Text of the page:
“Fools rush in where angels fear to tread.” Like a lot of old sayings, this one has a solid reason for its existence. The two policemen in our story feared to tread on the wet floor. We would do well to slow down a little, take our time, survey the landscape of our lives, and proceed with caution. The old Poor Richard adage also comes to mind here. “Haste makes waste.”

Unfortunately, we have also accumulated lots of opposite bits of wisdom. How Policeabout this one? “He who hesitates is lost.” Well, I don’t like being lost (but I hesitate a lot). What are we to do?

Many would tell us to simply use our common sense. However, a wise man may have been right when he said, “Common sense is neither common nor sensical.” Hmmm…

For those of us in the church, there’s a principal that is often helpful when used. It’s called community.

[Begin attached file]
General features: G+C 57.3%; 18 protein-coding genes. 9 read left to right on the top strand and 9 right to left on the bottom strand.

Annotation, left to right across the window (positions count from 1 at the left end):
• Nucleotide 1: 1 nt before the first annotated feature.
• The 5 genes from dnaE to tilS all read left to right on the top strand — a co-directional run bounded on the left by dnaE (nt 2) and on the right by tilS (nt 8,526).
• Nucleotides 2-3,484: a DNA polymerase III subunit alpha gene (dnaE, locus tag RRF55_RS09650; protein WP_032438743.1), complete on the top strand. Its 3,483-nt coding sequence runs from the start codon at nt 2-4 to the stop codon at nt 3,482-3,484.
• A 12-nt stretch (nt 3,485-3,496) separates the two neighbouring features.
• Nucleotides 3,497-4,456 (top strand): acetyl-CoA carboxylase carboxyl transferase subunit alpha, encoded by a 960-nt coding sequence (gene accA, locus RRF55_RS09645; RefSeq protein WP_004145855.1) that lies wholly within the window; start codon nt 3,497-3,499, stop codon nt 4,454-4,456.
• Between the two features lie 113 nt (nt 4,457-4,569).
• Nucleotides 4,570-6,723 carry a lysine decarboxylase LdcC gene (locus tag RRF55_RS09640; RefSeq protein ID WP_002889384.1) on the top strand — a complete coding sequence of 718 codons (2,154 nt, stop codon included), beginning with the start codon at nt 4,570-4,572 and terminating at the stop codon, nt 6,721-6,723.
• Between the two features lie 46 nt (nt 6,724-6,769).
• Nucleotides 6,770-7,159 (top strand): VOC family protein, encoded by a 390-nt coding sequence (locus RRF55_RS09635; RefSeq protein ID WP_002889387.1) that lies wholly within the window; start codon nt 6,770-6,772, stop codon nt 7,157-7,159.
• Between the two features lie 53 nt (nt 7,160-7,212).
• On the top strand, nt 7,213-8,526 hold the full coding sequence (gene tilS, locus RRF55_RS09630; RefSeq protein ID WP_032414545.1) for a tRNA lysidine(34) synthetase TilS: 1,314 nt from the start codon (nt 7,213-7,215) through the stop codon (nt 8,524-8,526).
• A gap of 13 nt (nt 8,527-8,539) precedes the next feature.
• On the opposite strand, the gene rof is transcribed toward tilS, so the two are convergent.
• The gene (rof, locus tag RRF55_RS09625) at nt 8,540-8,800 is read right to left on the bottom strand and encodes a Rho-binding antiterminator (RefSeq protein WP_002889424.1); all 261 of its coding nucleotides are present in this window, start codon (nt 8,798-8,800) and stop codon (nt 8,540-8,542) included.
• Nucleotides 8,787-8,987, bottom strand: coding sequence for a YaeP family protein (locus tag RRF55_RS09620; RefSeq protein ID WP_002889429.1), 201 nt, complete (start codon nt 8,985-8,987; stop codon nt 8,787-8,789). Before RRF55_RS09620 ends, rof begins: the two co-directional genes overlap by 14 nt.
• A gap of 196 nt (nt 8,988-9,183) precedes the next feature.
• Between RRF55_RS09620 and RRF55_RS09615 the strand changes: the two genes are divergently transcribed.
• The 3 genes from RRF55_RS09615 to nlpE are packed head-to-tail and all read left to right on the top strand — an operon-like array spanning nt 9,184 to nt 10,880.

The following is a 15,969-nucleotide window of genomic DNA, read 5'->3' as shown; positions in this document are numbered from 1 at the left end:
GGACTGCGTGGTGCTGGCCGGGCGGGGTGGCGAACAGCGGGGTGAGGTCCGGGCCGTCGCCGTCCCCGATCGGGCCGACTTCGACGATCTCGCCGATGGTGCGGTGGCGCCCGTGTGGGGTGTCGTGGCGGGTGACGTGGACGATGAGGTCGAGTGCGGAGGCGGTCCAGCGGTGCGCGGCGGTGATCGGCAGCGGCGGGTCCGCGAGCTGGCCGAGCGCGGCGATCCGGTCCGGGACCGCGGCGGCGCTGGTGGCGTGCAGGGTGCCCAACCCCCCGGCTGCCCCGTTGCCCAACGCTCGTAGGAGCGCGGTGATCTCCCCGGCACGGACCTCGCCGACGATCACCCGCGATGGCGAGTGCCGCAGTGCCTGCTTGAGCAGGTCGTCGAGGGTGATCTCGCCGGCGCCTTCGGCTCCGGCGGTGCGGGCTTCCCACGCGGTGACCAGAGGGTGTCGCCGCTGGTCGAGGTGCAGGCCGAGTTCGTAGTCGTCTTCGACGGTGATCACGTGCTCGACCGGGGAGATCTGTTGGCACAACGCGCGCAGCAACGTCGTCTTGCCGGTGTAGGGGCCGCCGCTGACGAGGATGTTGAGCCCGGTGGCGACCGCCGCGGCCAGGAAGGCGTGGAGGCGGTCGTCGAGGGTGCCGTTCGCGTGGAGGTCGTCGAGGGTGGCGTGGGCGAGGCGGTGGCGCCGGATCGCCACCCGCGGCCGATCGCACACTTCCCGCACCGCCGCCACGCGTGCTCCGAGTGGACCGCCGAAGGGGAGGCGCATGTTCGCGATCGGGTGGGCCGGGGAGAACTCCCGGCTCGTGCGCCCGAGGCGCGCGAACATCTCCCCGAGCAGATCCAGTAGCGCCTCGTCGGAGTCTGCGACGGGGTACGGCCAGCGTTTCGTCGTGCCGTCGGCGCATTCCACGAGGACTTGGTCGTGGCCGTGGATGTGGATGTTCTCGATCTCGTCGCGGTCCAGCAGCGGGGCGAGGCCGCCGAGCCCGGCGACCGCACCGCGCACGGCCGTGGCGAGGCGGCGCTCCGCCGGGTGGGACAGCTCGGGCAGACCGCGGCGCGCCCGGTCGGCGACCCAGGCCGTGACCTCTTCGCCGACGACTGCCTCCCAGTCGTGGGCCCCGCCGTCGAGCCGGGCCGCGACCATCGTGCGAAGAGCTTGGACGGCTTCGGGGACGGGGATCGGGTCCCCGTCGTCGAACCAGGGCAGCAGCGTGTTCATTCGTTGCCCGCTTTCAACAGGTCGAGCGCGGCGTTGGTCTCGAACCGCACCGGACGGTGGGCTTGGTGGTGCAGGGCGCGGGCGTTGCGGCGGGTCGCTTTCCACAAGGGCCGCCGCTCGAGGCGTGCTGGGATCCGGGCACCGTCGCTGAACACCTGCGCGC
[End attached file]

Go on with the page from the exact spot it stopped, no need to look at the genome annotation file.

Being surrounded by a gathering of believers gives us a support group in which there exists a common sense of reality. Too many of us fail to use that means of discerning our situation. We’re too private, I guess.

The two officers in our story had each other. One of them by himself may have rushed in. Communal wisdom prevails again.

Spoiler Alert!

WarningI have a friend who always seems to know who the killer is about ten seconds into the movie. Man, do I hate that! I hate that on several levels.

I hate it because I’m jealous–jealous that I don’t have anywhere near the level of analysis or insight he does. I hate it because he’s so aware and I’m so naïve. I hate it because he always spoiled the ending for me. No matter how obvious it is to everyone else, I’m always surprised (unless he’s around).

Christians seem to be like that. Our attention seems to be drawn to the back of the book—the end of the movie—the sum total of all things. I get that, but there’s something to be said for the journey.